Already, banks have once again begun hoarding capital. And the modern economy cannot function when credit is not available. Since most companies and households don’t take out big new loans every day, it takes time for this truth to be realized. But when this happens, panic will ensue.

Washington and the Federal Reserve are doing their utmost to turn back the deflationary tide. The Fed has already injected more than $1 trillion into the economy in a desperate attempt to resuscitate the business cycle. I believe if the President had his way, he would pump trillions of dollars more into American banks, automakers and any and all corporations that might help him get re-elected. What Obama and the Federal Reserve are unable or unwilling to understand is that all this money is killing the one great thing America still had going for it: the U.S. dollar. The greenback that was once revered around the world is now an asset that depreciates almost daily.

The endgame of this accidental or purposeful mismanagement of the American economy could be a 1929-style crash of dollar instruments and devastating deflation.

Obama Will Kill The Dollar, Too

I anticipate that the greenback will lose another 30 percent of its worth against major currencies in the next two years.

As my former publisher at Agora, Bill Bonner, wrote earlier this month:

Every empire ends up broke… and defeated. And the fate of every country that has tried to run a pure paper money system… with currency not backed by gold… has been a disaster. It didn’t matter what anyone thought or did. Once you head down that road, it seems that you have to go all the way. There are a lot of byways and side-roads you can take. But you always seem to end up in the same place.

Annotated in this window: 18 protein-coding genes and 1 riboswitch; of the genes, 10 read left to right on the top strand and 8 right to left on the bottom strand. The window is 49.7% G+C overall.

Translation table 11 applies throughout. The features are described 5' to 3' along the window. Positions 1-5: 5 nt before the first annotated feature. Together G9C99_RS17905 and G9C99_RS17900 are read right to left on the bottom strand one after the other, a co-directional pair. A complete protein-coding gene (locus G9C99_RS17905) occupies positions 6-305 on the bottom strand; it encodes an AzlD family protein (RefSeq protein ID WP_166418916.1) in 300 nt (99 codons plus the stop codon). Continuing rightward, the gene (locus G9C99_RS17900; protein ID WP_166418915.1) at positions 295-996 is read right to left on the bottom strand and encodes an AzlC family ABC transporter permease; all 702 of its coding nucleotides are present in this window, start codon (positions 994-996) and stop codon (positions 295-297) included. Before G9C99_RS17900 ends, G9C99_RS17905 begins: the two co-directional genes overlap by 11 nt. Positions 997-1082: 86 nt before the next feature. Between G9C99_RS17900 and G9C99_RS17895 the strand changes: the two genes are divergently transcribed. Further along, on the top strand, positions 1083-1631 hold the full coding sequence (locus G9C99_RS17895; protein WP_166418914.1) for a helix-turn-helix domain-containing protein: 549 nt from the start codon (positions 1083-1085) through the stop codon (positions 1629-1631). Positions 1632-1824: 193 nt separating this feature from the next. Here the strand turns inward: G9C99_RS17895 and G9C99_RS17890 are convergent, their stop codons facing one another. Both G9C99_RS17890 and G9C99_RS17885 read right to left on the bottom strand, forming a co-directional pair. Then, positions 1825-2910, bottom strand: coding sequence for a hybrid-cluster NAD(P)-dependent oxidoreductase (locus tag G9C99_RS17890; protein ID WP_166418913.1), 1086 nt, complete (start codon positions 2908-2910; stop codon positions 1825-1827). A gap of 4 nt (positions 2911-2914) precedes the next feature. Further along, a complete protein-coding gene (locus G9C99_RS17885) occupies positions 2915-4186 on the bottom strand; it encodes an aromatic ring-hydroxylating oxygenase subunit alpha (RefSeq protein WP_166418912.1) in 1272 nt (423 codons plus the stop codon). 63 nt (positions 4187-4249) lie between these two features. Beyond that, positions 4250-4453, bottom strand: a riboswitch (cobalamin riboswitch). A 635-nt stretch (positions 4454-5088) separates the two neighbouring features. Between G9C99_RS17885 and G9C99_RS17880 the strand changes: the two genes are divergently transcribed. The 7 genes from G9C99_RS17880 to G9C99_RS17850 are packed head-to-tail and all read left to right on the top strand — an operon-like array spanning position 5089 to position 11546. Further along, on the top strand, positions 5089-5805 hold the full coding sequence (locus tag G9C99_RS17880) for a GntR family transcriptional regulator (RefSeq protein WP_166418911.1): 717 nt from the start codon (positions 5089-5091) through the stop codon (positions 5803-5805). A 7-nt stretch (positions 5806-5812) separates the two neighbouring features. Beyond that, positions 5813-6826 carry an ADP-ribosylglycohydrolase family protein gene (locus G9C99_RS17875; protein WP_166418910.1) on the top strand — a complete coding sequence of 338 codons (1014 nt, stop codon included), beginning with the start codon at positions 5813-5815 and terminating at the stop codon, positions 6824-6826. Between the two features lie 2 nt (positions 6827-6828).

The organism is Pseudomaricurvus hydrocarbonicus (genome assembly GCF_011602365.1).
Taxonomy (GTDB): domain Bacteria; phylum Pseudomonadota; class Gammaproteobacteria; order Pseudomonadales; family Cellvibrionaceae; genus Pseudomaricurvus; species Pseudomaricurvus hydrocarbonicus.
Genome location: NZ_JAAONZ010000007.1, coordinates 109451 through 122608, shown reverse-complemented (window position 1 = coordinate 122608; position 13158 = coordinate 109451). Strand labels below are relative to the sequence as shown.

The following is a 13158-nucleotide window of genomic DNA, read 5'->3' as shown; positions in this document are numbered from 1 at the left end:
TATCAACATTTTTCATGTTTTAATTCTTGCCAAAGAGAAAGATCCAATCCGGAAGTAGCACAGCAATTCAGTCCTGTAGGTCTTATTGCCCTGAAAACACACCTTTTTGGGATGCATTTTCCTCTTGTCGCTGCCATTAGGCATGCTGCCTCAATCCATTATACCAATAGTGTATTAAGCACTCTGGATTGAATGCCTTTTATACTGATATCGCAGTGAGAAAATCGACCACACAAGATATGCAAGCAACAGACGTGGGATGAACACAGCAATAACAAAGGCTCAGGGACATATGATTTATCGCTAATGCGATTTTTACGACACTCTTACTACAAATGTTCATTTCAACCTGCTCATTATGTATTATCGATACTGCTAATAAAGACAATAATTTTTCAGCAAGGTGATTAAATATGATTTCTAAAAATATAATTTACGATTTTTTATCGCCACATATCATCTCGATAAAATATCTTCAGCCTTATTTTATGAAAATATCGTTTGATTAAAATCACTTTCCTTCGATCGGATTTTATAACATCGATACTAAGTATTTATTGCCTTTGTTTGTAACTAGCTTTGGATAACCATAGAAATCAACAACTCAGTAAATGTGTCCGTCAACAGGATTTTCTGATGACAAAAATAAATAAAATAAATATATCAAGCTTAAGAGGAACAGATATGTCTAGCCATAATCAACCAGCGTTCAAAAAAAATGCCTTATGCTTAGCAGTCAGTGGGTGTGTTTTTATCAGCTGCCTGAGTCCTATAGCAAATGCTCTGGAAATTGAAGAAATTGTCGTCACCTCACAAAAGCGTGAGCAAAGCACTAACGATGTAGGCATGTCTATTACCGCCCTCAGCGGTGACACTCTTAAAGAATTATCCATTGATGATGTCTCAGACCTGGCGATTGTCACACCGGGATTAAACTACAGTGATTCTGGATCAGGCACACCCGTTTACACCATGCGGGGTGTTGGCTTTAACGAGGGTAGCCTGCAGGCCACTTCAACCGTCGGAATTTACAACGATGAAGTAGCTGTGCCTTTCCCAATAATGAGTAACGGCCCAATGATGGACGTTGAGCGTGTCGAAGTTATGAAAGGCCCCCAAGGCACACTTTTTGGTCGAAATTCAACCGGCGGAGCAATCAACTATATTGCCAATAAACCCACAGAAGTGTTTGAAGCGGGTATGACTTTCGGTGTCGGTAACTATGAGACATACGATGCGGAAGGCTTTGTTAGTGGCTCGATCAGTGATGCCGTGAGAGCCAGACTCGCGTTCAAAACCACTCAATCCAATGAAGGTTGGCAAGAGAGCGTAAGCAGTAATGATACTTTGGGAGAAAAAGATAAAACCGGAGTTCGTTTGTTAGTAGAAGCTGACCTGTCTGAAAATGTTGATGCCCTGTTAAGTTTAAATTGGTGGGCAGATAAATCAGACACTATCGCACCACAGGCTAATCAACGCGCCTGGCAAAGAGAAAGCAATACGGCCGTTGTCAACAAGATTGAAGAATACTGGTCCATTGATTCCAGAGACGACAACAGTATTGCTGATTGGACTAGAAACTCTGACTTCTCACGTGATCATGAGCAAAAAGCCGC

The correction in bullion prices earlier this year has run its course. Political posturing by the President and Congress and their failure to deal with the fundamental economic and debt problems facing the nation are leading us toward bankruptcy. I believe this ongoing crisis will push gold to $2,000 per ounce by Christmas.

Some have accused me of being a gold bug. Not true. I am a survivor bug. I will take no joy in seeing gold at $2,000 per ounce or even $3,000 per ounce. Such prices will mean hardship for the people I love and for the country I love, the United States of America.

Yours in good times and bad,

–John Myers
Editor, Myers’ Energy & Gold Report

Personal Liberty

John Myers

is editor of Myers’ Energy and Gold Report. The son of C.V. Myers, the original publisher of Oilweek Magazine, John has worked with two of the world’s largest investment publishers, Phillips and Agora. He was the original editor for Outstanding Investments and has more than 20 years experience as an investment writer. John is a graduate of the University of Calgary. He has worked for Prudential Securities in Spokane, Wash., as a registered investment advisor. His office location in Calgary, Alberta, is just minutes away from the headquarters of some of the biggest players in today’s energy markets. This gives him personal access to everyone from oil CEOs to roughnecks, where he learns secrets from oil insiders he passes on to his subscribers. Plus, during his years in Spokane he cultivated a network of relationships with mining insiders in Idaho, Oregon and Washington.